The Museum’s award-winning Downland Gridshell Building was the first timber gridshell building to be constructed in the UK. It is regarded as an iconic building and both architects and other interested visitors travel from across the UK (and further afield) to view this unique example of the technique. Completed in 2002, the building was financially supported by the Heritage Lottery Fund. Visitors to the Museum can take a free guided tour the Downland Gridshell Building and artefact store each day at 1.30pm.
The gridshell is a lightweight structure made of oak laths. The upper deck enclosed by the gridshell is called the Jerwood Gridshell Space, and this is the Museum’s conservation workshop and training space. Its dramatic, light and airy structure also makes the Jerwood Gridshell Space and excellent wedding, concert and performance space. It sits upon a purpose-built lower level, which is home to the Museum’s designated collections of tools and artefacts.
The lower level of the Downland Gridshell Building houses the Museum’s collections of tools and artefacts from rural life in the Weald & Downland region. Agriculture, domestic life, trades, industries and transport are all represented, and there is a special emphasis on building construction and the building trade.
These collections, numbering about fifteen thousand items, are now stored in the purpose-built basement of the Downland Gridshell. Access to the stores is available on guided tours and by appointment with the curator. The basement also contains the Mitford Foulerton Conservation Studio with facilities for research and conservation of the Museum’s collections.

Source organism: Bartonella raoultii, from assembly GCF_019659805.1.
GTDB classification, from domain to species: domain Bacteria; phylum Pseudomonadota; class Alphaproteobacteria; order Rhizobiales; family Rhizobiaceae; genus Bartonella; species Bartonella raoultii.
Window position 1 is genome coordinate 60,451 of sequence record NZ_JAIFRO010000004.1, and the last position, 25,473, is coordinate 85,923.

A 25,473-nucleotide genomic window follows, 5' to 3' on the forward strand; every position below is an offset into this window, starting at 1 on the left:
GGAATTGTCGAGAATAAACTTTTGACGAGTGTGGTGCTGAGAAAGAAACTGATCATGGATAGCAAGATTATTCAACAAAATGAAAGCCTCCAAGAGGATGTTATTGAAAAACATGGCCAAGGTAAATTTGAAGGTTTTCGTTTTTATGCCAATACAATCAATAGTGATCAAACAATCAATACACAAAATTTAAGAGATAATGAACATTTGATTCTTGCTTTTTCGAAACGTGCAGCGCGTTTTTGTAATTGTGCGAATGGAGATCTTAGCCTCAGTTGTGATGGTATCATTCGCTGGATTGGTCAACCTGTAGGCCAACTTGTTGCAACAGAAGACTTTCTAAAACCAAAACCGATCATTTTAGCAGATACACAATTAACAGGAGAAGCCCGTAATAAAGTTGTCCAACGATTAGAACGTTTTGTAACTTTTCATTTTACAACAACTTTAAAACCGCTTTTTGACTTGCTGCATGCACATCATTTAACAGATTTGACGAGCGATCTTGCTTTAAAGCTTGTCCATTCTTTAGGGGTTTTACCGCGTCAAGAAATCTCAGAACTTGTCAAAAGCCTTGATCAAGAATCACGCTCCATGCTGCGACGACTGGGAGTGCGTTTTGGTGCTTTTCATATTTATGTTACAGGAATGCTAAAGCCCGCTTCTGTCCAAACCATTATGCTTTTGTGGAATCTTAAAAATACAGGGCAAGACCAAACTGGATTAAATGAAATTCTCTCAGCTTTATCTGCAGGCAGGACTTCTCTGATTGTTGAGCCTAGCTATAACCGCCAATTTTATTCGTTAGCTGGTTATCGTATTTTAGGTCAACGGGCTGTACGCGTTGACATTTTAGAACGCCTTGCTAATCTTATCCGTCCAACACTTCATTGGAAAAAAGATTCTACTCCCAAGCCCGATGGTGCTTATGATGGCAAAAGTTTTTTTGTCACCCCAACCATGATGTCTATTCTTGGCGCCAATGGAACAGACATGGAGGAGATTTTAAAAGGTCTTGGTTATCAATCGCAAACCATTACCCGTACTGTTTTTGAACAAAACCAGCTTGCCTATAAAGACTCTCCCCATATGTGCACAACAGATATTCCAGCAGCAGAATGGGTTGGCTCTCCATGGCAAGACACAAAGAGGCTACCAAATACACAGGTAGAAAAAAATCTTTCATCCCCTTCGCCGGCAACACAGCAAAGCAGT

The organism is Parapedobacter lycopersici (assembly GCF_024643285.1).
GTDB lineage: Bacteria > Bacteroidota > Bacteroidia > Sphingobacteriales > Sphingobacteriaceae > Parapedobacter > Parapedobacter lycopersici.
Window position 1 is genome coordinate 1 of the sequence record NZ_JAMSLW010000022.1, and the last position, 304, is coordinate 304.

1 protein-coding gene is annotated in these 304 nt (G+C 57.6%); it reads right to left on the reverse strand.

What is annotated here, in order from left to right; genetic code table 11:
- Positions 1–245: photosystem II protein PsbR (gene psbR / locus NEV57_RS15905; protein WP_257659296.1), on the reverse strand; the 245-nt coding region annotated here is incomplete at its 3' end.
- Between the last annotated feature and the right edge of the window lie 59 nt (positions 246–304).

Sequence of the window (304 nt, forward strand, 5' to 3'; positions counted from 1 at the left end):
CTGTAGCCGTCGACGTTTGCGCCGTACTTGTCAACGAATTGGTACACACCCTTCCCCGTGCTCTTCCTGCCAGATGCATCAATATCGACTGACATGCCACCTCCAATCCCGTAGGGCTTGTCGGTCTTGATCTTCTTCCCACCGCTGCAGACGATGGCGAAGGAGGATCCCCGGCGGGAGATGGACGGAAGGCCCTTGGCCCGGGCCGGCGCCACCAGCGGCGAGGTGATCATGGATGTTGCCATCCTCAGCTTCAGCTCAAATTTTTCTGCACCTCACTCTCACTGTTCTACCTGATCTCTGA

The upper part of the building provides a workshop where historic timber-framed buildings can be laid out for conservation and repair. The size of the space allows for large frames to be assembled, but it will also be used for training workshops and the conservation of large objects.
Building the Downland Gridshell
A gridshell is a structure with the shape and strength of a double-curvature shell, but made of a grid instead of a solid surface. The grid can be made of any kind of material — steel, aluminium, or even cardboard tubes — but the Downland Gridshell is made of slender oak laths bent into shape.
To prepare the oak laths for use all defects were removed and the resulting pieces finger-jointed together into standard lengths of 20 feet (6m). Six of these pieces were then joined to form 120 foot (36m) laths.
The diagonal grid of laths was initially formed flat on top of a supporting scaffold. The edges of the grid were then lowered gradually, and the grid bent into shape, until the full shell was formed and secured to the edges of the timber platform above the basement.
The grid is actually a double layer, with two laths in each direction. This is necessary in order to combine the required degree of flexibility with sufficient cross section for strength. A fifth layer triangulates the grid to increase its stiffness. The laths are connected at the nodes of the grid with a patented system of steel plates and bolts.
The Downland Gridshell is one of a very small number of gridshell structures in Britain, and its design and method of construction are unique. A very high degree of carpentry skill went into its fabrication, emulating but not imitating the traditional framed buildings at the Museum.
The workshop area enclosed by the gridshell is known as the Jerwood Gridshell Space to reflect the Jerwood Foundation’s generous support of this unique building.
- Follow the progress of this exciting project in words and pictures
- Article: Project history and design brief
- Article: Gridshells and the construction process
- Awards, benefactors and donors